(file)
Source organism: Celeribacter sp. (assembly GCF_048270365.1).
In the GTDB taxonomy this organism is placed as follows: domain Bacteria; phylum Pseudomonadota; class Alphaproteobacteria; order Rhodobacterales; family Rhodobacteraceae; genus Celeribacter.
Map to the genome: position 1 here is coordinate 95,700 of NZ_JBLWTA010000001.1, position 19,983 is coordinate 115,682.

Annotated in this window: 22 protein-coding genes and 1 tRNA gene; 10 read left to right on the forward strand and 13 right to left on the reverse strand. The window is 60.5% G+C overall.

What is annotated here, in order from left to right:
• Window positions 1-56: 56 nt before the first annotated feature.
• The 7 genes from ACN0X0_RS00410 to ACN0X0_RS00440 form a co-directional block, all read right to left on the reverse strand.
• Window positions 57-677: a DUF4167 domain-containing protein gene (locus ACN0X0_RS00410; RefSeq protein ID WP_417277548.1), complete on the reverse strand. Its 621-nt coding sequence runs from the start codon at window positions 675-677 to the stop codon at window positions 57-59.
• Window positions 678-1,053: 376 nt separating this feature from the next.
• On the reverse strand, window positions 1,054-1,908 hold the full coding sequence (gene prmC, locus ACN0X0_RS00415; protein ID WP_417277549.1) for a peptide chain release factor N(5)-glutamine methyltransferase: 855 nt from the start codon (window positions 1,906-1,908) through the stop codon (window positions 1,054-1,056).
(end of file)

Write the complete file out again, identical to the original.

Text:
Source organism: Celeribacter sp. (assembly GCF_048270365.1).
In the GTDB taxonomy this organism is placed as follows: domain Bacteria; phylum Pseudomonadota; class Alphaproteobacteria; order Rhodobacterales; family Rhodobacteraceae; genus Celeribacter.
Map to the genome: position 1 here is coordinate 95,700 of NZ_JBLWTA010000001.1, position 19,983 is coordinate 115,682.

Annotated in this window: 22 protein-coding genes and 1 tRNA gene; 10 read left to right on the forward strand and 13 right to left on the reverse strand. The window is 60.5% G+C overall.

What is annotated here, in order from left to right:
• Window positions 1-56: 56 nt before the first annotated feature.
• The 7 genes from ACN0X0_RS00410 to ACN0X0_RS00440 form a co-directional block, all read right to left on the reverse strand.
• Window positions 57-677: a DUF4167 domain-containing protein gene (locus ACN0X0_RS00410; RefSeq protein ID WP_417277548.1), complete on the reverse strand. Its 621-nt coding sequence runs from the start codon at window positions 675-677 to the stop codon at window positions 57-59.
• Window positions 678-1,053: 376 nt separating this feature from the next.
• On the reverse strand, window positions 1,054-1,908 hold the full coding sequence (gene prmC, locus ACN0X0_RS00415; protein ID WP_417277549.1) for a peptide chain release factor N(5)-glutamine methyltransferase: 855 nt from the start codon (window positions 1,906-1,908) through the stop codon (window positions 1,054-1,056).